I don’t like to complain often; okay, who am I kidding. I write a blog for the sole purpose of complaining and by doing so hopefully helping others with their ups and downs. I complain for the sport of it, I complain for the release it brings, I complain because quite frankly the problems I often have don’t have resolutions so what else is left. I complain not because anyone is actually really listening but because deep down it gives me a sort of cathartic release that allows me to continue on for another four minutes when the next bad thing happens.
I love to try and figure out when exactly my bad luck that lead to this complaining actually started. I have searched my memories long enough to realize that it was shortly after my son was born (although I still complained prior to this event), was egged on by my daughter’s birth and has steadily gone down hill from there.
There are certain people in this world that are gifted with the amazing ability to always have luck. I am not one of them. There are people who get jobs from their first interviews, who can buy houses and cars after they save their money, who can raise their children and give to them the tools that would make them better: whether that’s signing them up for baseball or giving them dance lessons. These are happy people.
Am I so naive as to believe that these people don’t have problems? I sincerely wish that I was. Do I believe that these people don’t have unexpected bills or medical expenses that there was no way to prepare for? Of course not. Is every human tested in some way, each day of their lives? Bet your bottom dollar.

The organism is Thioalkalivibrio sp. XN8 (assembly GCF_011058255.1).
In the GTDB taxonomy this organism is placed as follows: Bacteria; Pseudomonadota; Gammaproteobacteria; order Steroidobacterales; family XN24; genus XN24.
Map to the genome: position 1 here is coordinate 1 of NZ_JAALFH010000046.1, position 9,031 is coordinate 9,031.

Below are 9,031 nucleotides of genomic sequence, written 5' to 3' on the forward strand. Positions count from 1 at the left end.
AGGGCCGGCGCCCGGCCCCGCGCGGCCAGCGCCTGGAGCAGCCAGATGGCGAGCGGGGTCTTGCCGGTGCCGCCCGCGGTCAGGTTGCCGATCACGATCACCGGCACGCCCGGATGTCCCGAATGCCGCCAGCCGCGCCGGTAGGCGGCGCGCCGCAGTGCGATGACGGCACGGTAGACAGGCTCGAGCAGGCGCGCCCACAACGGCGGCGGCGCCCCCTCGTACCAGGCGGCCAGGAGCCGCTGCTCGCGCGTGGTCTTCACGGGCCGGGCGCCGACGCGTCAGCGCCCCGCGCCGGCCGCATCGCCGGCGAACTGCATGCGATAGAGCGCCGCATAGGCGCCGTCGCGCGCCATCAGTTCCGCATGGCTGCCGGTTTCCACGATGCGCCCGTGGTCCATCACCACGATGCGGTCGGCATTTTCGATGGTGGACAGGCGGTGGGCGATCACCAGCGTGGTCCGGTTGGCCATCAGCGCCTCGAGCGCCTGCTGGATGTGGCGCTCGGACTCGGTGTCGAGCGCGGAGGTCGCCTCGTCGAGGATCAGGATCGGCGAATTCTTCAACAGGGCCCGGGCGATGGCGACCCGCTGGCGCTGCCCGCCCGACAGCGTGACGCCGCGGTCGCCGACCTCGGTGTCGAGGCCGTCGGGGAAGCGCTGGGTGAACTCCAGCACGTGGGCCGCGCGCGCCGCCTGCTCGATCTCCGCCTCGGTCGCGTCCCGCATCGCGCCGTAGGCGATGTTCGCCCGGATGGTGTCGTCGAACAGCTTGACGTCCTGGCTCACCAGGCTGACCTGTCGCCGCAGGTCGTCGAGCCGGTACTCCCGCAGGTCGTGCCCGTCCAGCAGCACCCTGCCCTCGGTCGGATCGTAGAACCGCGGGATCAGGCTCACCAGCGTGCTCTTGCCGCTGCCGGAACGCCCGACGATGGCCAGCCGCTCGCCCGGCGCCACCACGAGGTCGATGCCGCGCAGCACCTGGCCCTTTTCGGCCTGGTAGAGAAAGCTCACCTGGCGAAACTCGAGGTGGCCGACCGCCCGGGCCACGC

But no matter how much you twist it, no matter how you look at it, bad luck simply follows some people. Being mentally ill I went through a phase that required my total belief that it was in fact the disease I had that made everything so difficult. Being a difficult person, a person with mood swings that create neon signs over my head, I have always wondered if the difficulties I have are not a response to the disease. I don’t believe that the actual disease can produce luck, but rather my ability to see clearly and with some intelligence of the world in which we live has created for me a world that resembles that darkness of bad luck.
The bad luck I am talking about is not the kind that happens on Friday the 13th. The luck that pervades my life is not a result of breaking a mirror or walking a path of the neighborhood black cat. It isn’t something so basic and easy as superstition; rather it is simply a continual set of circumstances that prevents me from being like the Jones-es. If you think to yourself you never wanted to be like the Jones-es then you honestly have never had bad luck.